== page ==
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AES S-box DDT is not uniform but it has a higher resistant to differential attacks than DES because of maximum probablity of input output pair of differential is 4/256.

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The difference distribution table for the AES s-box contains mostly probability 2/256 differentials. However, there is a single probability 4/256 for each input/output difference. I uploaded a dump of the table here so that you can see. The code used to produce this table can be found here. Disclaimer: This is my personal github. If by "uniform", you mean ...

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The function $f$ is biased towards the complement of the input $c_{i,j}$, assuming the other two inputs are approximately randomly distributed. As all the values $c_{i,j}$ are public, this means that the output of the function $R_i$, and hence the function $F$ is strongly distinguishable from random (being biased towards a known bit pattern). This isn't an ...

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You can still use differential cryptanalysis. Let $r$ be the number of rounds. If the differential characteristic has probability 1 through the whole cipher, it also has probability one at the output of any intermediate round. Use the characteristic through $r-1$ rounds and decrypt the ciphertext backwards through the last round, subject to hypotheses on ...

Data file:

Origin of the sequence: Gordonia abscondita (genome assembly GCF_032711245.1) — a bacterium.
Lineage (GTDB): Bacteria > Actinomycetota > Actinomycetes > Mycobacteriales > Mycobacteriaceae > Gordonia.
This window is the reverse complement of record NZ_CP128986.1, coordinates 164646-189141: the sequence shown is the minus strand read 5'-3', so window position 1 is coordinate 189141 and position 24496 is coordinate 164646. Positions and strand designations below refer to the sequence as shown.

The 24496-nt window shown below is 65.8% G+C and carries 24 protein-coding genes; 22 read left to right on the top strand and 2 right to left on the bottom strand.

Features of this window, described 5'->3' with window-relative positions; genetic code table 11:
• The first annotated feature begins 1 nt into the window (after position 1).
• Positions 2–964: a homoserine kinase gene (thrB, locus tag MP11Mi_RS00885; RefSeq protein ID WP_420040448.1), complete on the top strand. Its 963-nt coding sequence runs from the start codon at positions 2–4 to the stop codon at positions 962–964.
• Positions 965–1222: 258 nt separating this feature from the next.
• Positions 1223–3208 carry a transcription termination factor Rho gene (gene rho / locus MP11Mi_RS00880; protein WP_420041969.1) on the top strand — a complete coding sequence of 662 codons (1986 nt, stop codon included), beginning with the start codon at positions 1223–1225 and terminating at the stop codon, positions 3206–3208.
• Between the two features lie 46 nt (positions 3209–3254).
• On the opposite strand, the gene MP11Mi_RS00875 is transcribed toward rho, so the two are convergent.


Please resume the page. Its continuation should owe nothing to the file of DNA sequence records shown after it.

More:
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Usually differential cryptanalysis relies on something called the "wrong key randomization hypothesis", which is the assumption that decryption of the last round with the wrong key results in a random difference at the beginning of the last round, while decryption with the correct key will result in the expected difference with the probability of the ...

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Also, differential attacks can be useful in the design of a cipher to strike the right balance between performance (e.g., number of rounds) and security. Let's assume DES initially had 10 rounds and the designers performed a differential attack on that setup. They would have found that 10 rounds were not buying enough resistance against that type of attack ...

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Anyone who begins to develop an attack on primitive XYZ is probably not aware beforehand of what the computational complexity of their attack will turn out to be. Then, the attack is developed and computational complexity becomes known. Just because DES isn't broken by the attack in question does not mean no other ciphers will be. And just because the ...

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Differential cryptanalysis is a very powerful technique that permitted highly practical attacks on many ciphers that were not designed to resist it (e.g. FEAL-4). DES, as it turns out, was designed to be pretty resistant to it, which is why it requires an essentially impractical amount of chosen plaintexts to implement a differential attack on DES. ...

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